Living the Liturgical Year, Part 1: Where to Start?

One of my favorite things about being Catholic is living the liturgical year. This is the fancy Latin term we give to the cycle of celebrations, feasts and fasts that mark the church calendar. (We Catholics like fancy Latin names. It’s all part of the fun.)

These special days in the midst of all the others make the whole year seem to glow.

Ironically, the sheer number of these “special days” is enough to make you want to quit before you start. I mean it. One look at the church calendar could make a girl break out in hives. January alone has 2 Solemnities, 2 Feasts, 14 Memorials, and 6 days of Christmas–not to mention a month of Sundays!

Where–you may well wonder between hyperventilated gasps–are you supposed to start?

Small, sweet sister. You start small.

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Believe me I understand the overwhelm. Whether you’re a convert, a revert, a Protestant who’s curious to incorporate some “old” church into your new, an interreligious spouse striving for some family unity, or just a gal who’s spiritual meanderings wended this way, I hear you. Your quickened breath, the hammering of your heart and all those gears grinding eager between your ears.

I know what it’s like to stand trembling, anxious, and kid-on-Christmas-Eve excited with all the possibility of tradition at your fingertips, but trust me. Start small. Try tradition on for size. See what works, what doesn’t. You’ll learn as you go. And over time, you will find yourself adding to this abiding faith lived round the livelong year.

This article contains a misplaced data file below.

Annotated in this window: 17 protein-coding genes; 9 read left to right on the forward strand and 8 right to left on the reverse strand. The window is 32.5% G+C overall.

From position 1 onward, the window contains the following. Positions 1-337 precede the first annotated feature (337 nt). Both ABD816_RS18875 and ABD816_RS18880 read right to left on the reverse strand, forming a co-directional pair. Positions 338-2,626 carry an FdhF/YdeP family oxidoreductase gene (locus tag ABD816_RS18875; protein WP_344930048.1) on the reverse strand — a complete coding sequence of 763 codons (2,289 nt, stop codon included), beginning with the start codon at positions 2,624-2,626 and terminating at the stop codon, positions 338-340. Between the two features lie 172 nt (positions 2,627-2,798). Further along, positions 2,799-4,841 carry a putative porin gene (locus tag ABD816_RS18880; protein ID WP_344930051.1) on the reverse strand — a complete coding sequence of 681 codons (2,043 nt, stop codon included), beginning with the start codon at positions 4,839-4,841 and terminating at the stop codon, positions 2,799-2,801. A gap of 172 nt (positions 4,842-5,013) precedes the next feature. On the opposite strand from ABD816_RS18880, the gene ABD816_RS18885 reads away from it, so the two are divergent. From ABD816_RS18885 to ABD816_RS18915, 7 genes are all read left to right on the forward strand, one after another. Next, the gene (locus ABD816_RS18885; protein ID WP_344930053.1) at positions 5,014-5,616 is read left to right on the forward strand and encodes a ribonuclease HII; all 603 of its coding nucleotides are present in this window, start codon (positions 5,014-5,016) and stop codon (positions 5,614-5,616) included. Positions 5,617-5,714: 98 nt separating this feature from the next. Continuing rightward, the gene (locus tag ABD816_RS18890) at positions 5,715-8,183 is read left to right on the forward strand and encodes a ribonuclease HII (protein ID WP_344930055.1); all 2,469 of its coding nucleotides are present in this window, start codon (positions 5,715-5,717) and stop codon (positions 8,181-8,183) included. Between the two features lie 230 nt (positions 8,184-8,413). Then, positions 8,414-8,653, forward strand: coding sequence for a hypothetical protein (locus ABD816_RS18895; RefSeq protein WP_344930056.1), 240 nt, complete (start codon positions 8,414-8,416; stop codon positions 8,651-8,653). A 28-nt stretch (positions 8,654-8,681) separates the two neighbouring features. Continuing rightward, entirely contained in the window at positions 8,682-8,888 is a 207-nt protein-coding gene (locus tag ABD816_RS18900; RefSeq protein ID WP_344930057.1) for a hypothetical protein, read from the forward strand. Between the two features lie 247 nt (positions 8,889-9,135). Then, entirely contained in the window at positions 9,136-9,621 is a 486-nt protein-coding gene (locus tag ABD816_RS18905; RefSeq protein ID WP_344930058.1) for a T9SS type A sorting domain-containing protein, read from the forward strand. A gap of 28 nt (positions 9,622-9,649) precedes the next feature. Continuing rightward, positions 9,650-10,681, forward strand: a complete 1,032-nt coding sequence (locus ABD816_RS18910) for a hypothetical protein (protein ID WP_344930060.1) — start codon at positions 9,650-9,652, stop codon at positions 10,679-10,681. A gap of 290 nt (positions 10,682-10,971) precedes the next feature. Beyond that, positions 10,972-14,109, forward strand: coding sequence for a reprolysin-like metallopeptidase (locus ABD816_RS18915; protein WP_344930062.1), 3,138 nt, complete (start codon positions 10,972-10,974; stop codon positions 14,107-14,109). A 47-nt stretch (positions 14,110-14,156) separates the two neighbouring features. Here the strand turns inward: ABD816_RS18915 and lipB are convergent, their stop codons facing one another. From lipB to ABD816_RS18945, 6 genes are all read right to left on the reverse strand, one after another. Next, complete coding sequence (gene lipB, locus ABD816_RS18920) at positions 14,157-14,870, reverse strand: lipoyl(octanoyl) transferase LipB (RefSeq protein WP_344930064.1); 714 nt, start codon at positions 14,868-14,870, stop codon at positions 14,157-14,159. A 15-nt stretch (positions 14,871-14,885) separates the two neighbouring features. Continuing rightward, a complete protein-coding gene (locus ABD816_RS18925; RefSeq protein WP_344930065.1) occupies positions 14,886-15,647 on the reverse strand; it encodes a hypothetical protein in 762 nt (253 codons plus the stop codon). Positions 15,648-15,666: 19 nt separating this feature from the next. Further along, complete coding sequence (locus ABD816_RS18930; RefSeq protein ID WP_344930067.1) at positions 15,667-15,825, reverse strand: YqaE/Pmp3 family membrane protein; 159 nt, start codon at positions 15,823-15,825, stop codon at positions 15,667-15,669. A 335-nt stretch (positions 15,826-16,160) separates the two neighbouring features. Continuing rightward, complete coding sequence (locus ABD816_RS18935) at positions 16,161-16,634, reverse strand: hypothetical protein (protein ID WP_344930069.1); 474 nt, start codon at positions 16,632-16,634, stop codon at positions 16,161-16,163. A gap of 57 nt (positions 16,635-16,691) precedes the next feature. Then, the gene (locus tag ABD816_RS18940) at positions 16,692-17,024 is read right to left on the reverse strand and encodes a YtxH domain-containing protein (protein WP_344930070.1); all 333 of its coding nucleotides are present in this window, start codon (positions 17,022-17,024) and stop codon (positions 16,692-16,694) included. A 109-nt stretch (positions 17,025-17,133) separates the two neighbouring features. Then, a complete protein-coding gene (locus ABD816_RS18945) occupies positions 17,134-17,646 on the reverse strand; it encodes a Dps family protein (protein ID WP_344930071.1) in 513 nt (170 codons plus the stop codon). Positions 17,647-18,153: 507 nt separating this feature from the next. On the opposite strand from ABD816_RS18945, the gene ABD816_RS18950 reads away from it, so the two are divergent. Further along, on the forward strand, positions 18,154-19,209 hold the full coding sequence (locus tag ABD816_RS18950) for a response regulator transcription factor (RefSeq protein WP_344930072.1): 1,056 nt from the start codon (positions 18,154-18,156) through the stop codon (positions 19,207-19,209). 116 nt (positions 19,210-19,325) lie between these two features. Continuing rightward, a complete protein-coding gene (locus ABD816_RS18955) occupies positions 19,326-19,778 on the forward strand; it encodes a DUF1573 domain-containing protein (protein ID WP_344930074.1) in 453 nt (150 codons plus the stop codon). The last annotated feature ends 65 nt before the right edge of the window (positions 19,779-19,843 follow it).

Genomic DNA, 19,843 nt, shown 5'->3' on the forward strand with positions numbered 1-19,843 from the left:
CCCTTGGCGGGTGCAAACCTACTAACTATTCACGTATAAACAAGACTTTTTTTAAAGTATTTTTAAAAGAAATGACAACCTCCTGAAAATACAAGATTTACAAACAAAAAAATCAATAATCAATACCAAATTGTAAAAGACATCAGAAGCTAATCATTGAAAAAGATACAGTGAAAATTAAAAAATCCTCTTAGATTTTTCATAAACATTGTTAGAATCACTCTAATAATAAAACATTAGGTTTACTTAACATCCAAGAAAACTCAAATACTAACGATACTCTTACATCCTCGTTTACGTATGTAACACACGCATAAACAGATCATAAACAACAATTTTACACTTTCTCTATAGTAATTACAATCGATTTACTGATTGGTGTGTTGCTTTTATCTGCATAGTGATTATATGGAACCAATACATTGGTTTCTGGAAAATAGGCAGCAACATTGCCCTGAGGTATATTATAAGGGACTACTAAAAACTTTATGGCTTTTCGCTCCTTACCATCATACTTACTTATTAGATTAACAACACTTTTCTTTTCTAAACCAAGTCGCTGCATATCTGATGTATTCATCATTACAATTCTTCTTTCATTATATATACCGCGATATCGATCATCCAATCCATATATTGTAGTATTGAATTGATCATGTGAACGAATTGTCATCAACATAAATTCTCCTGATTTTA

If you’d like, I’m happy to hold your hand as you explore. I’m still learning to live this, too. Oh, believe me sister, there’s oh so much to learn…

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Throughout this series, I’ll walk you through the smorgasbord, a trip around the buffet table if you will. Here’s a taste of what you’ll find:

  • The church calendar and the liturgical seasons
  • Solemnities, Feasts, and Memorials: which are optional and which (at least for Catholics) require participation
  • Personal + family celebrations (such as baptismal and wedding anniversaries)
  • A special segment on making Sunday special

It’s my prayer that this series will inspire you to dig deep into the rich offerings of tradition, celebration, and meaning that are yours and everyone’s for the taking.

It’s not about doing it “right”–and it’s certainly not about doing it all. It’s about an invitation to the banquet table, to the family party that never stops, where the door never closes, and everyone is welcome.

Come, join the party. We’ve been waiting for you.

 

sweetness + grace,
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